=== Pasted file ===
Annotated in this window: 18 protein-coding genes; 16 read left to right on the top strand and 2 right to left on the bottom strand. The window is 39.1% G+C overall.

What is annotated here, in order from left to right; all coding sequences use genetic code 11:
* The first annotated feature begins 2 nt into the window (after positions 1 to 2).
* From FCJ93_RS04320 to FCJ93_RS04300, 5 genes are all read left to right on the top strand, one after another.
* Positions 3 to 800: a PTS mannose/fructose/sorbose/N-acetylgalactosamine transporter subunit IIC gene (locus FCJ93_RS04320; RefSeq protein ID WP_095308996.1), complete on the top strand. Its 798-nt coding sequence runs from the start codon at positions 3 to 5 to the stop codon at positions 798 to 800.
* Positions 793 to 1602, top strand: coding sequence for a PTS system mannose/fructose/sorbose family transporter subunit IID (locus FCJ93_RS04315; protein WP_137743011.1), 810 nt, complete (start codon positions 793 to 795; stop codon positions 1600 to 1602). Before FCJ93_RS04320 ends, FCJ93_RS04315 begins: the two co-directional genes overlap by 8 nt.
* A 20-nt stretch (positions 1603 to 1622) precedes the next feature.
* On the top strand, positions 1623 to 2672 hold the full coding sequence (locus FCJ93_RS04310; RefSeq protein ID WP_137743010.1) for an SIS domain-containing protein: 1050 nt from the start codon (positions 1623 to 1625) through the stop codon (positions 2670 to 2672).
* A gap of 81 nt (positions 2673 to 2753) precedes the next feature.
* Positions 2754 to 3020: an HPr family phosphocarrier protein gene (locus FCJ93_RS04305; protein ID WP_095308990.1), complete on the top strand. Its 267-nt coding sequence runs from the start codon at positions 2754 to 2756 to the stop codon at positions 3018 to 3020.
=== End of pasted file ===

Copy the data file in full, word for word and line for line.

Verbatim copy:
Annotated in this window: 18 protein-coding genes; 16 read left to right on the top strand and 2 right to left on the bottom strand. The window is 39.1% G+C overall.

What is annotated here, in order from left to right; all coding sequences use genetic code 11:
* The first annotated feature begins 2 nt into the window (after positions 1 to 2).
* From FCJ93_RS04320 to FCJ93_RS04300, 5 genes are all read left to right on the top strand, one after another.
* Positions 3 to 800: a PTS mannose/fructose/sorbose/N-acetylgalactosamine transporter subunit IIC gene (locus FCJ93_RS04320; RefSeq protein ID WP_095308996.1), complete on the top strand. Its 798-nt coding sequence runs from the start codon at positions 3 to 5 to the stop codon at positions 798 to 800.
* Positions 793 to 1602, top strand: coding sequence for a PTS system mannose/fructose/sorbose family transporter subunit IID (locus FCJ93_RS04315; protein WP_137743011.1), 810 nt, complete (start codon positions 793 to 795; stop codon positions 1600 to 1602). Before FCJ93_RS04320 ends, FCJ93_RS04315 begins: the two co-directional genes overlap by 8 nt.
* A 20-nt stretch (positions 1603 to 1622) precedes the next feature.
* On the top strand, positions 1623 to 2672 hold the full coding sequence (locus FCJ93_RS04310; RefSeq protein ID WP_137743010.1) for an SIS domain-containing protein: 1050 nt from the start codon (positions 1623 to 1625) through the stop codon (positions 2670 to 2672).
* A gap of 81 nt (positions 2673 to 2753) precedes the next feature.
* Positions 2754 to 3020: an HPr family phosphocarrier protein gene (locus FCJ93_RS04305; protein ID WP_095308990.1), complete on the top strand. Its 267-nt coding sequence runs from the start codon at positions 2754 to 2756 to the stop codon at positions 3018 to 3020.